Dhyana - Meditation. Building upon Dharana, the concentration is no longer focused on a single thing but is all encompassing.
Samadhi - Bliss. Building upon Dhyana, the transcendence of the self through meditation. The merging of the self with the universe. Sometimes translated as enlightenment.

I readily confess, when I came to yoga, I had no idea it had such a rich heritage, was such an all-encompassing life view. But as I learn more about it, I get more and more excited. That it can be about getting my body healthy, but also about getting my mind, my heart, my soul, my spirit healthy. That I can be a whole being, and I can come to live my full purpose here on this earth, as a strong, peaceful, healthy Me! (really, that all of us can!)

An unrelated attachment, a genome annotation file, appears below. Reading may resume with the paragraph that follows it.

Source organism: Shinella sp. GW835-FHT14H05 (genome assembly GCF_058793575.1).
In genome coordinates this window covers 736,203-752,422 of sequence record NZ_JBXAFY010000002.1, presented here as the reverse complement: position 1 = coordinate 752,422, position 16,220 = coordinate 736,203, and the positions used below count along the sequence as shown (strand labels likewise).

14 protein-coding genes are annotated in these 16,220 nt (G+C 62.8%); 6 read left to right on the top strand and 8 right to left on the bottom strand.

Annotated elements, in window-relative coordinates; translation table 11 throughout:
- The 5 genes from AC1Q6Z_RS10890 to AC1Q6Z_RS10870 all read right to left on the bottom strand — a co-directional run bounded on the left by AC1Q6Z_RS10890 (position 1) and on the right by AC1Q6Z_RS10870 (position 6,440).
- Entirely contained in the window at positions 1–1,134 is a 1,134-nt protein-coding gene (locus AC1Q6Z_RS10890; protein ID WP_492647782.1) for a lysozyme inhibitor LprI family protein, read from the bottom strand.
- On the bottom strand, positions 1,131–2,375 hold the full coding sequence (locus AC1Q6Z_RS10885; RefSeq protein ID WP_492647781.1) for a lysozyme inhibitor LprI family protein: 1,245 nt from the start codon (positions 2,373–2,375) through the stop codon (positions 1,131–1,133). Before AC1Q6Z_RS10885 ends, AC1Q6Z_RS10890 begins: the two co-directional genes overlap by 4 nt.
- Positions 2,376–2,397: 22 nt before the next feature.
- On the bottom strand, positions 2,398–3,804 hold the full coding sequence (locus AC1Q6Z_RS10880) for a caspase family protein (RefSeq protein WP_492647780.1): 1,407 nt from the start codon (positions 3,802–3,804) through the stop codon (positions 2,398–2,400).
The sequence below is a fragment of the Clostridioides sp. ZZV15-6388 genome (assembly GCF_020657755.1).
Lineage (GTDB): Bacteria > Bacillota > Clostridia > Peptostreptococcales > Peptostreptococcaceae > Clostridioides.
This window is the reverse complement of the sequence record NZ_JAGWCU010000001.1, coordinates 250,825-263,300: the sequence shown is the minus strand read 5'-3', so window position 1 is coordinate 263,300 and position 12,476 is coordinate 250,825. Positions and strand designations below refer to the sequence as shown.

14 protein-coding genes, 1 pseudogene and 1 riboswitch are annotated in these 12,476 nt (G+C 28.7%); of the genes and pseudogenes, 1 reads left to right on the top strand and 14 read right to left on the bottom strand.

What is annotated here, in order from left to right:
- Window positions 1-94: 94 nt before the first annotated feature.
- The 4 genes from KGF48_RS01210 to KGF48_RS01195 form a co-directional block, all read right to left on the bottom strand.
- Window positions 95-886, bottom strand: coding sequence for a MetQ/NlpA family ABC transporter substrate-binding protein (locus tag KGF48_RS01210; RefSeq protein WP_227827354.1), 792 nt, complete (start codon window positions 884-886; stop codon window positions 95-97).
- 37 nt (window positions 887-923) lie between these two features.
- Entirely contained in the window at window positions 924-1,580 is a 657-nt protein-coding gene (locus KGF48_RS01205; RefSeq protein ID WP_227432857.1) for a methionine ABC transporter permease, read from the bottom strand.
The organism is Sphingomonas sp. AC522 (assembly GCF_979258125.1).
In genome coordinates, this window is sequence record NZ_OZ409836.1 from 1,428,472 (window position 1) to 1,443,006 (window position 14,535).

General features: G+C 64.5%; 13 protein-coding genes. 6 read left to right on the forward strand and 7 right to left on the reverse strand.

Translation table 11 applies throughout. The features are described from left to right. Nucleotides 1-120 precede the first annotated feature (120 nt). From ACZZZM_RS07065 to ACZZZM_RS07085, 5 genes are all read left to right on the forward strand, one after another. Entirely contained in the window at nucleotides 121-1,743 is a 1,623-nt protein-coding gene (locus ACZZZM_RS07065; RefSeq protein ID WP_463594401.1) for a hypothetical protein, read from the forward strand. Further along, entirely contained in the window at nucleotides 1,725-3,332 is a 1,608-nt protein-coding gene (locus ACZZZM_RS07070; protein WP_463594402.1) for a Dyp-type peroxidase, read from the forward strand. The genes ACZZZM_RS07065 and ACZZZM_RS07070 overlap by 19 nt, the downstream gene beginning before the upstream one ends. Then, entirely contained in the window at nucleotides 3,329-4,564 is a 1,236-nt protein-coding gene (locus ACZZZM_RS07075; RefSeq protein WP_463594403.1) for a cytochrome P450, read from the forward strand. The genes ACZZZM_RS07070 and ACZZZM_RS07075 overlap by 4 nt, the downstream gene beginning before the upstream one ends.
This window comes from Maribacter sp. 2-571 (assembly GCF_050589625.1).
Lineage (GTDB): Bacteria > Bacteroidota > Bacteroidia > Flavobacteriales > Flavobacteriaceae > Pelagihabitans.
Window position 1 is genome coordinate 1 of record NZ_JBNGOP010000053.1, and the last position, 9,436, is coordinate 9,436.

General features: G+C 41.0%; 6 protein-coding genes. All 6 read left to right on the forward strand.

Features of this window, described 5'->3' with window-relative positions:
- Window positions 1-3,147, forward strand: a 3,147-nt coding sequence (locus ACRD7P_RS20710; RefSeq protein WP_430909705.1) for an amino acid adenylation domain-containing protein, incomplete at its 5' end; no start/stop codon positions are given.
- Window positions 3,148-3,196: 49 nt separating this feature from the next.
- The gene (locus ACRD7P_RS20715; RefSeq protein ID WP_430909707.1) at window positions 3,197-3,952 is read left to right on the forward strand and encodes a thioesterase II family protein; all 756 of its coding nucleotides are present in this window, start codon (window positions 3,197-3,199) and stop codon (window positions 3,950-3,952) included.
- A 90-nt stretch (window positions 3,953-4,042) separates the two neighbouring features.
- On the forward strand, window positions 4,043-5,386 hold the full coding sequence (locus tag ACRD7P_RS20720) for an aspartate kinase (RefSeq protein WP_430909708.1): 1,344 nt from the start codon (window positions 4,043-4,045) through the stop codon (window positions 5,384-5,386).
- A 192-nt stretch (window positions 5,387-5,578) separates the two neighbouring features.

Tuesday, 17 May 2011


It's a funny thing, acceptance.

In asana practices, we often set the intention to accept what is. Let go of any attachments you may have. Attachments to how you think the class should go. Attachments to how you think the teacher should teach. Attachments to how you think your body should move. Let go, and just accept each moment as it is, believing that you are exactly where you're supposed to be. Accept your body as it is, right now. Accept the strange, the unusual, the unknown, the uncomfortable. Accept what you perceive as your weaknesses, accept the emotions and thoughts as they arise. Try not to judge, try not to analyze, or figure anything out - simply accept. Be present, be aware, be the observer, and simply accept.

I don't know about you, but some days this is impossible!! I come into classes with expectations. I come to my mat with expectations.

Maybe this time I'll be able to hold my plank longer, just to prove I'm strong.